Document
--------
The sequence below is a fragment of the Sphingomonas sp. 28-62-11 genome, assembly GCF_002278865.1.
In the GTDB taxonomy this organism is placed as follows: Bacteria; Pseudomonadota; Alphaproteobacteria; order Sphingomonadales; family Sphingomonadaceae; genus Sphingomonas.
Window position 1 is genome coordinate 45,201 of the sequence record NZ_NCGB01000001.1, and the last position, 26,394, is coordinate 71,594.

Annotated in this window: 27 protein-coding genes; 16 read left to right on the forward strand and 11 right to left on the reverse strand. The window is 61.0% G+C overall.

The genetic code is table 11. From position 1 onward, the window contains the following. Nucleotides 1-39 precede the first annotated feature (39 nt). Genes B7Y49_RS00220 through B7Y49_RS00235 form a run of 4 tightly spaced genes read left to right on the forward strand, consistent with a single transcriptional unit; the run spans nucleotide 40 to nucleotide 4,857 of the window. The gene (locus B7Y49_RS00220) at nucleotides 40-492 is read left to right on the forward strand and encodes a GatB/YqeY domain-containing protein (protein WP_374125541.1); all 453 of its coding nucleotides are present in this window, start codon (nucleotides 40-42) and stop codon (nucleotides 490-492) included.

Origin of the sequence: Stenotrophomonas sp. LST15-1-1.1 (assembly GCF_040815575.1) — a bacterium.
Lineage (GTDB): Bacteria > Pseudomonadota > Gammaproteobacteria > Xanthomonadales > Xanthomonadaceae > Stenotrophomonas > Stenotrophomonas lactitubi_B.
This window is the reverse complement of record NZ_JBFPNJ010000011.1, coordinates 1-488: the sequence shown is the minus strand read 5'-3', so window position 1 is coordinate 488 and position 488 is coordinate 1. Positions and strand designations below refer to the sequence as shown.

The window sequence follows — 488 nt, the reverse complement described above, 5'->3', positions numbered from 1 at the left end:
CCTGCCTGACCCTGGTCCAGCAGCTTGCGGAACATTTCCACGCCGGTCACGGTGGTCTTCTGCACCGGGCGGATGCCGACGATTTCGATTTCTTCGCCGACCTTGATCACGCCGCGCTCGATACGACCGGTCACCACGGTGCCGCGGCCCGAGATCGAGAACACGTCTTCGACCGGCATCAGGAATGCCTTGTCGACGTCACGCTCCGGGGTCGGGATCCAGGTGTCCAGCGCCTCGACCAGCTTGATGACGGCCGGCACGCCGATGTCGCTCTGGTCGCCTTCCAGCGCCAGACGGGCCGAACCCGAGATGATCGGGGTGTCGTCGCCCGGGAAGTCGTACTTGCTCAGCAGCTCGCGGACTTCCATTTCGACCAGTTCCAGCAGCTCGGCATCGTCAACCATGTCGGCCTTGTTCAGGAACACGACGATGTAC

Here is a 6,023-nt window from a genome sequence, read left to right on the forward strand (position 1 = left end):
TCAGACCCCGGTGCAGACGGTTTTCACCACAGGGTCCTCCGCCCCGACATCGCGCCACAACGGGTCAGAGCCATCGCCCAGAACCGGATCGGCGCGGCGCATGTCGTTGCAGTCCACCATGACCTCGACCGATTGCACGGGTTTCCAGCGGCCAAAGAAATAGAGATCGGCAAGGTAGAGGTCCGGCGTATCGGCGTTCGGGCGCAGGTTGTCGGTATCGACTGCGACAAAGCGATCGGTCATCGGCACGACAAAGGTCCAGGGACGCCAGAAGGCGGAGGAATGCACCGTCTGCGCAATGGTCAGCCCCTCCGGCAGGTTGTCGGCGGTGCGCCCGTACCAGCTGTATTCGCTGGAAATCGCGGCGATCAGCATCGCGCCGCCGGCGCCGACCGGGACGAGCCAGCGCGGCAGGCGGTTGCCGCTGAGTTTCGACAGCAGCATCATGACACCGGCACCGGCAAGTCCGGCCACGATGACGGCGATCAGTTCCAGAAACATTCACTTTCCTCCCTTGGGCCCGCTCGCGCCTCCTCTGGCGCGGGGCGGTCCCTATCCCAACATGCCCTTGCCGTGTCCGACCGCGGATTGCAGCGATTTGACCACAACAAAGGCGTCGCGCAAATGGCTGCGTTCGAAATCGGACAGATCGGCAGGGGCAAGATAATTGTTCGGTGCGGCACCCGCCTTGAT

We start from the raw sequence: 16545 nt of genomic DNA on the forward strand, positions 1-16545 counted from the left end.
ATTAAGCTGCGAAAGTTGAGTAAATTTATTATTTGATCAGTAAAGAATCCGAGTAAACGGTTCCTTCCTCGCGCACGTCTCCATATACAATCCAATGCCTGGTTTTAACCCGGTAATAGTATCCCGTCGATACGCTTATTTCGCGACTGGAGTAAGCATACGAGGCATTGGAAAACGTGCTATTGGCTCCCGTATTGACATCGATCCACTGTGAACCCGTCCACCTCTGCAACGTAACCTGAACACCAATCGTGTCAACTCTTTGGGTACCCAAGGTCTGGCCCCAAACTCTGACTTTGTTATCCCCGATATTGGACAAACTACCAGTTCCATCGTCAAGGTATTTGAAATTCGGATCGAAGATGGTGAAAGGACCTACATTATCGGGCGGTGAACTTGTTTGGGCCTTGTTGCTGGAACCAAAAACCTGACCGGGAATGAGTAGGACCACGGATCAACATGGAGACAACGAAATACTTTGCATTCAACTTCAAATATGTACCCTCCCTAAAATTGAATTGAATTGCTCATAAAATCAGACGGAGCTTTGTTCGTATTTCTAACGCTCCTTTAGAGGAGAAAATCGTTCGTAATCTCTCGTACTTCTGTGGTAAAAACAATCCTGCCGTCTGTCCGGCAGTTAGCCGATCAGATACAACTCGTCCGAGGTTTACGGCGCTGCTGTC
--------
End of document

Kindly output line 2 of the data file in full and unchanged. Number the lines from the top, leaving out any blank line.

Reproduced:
In the GTDB taxonomy this organism is placed as follows: Bacteria; Pseudomonadota; Alphaproteobacteria; order Sphingomonadales; family Sphingomonadaceae; genus Sphingomonas.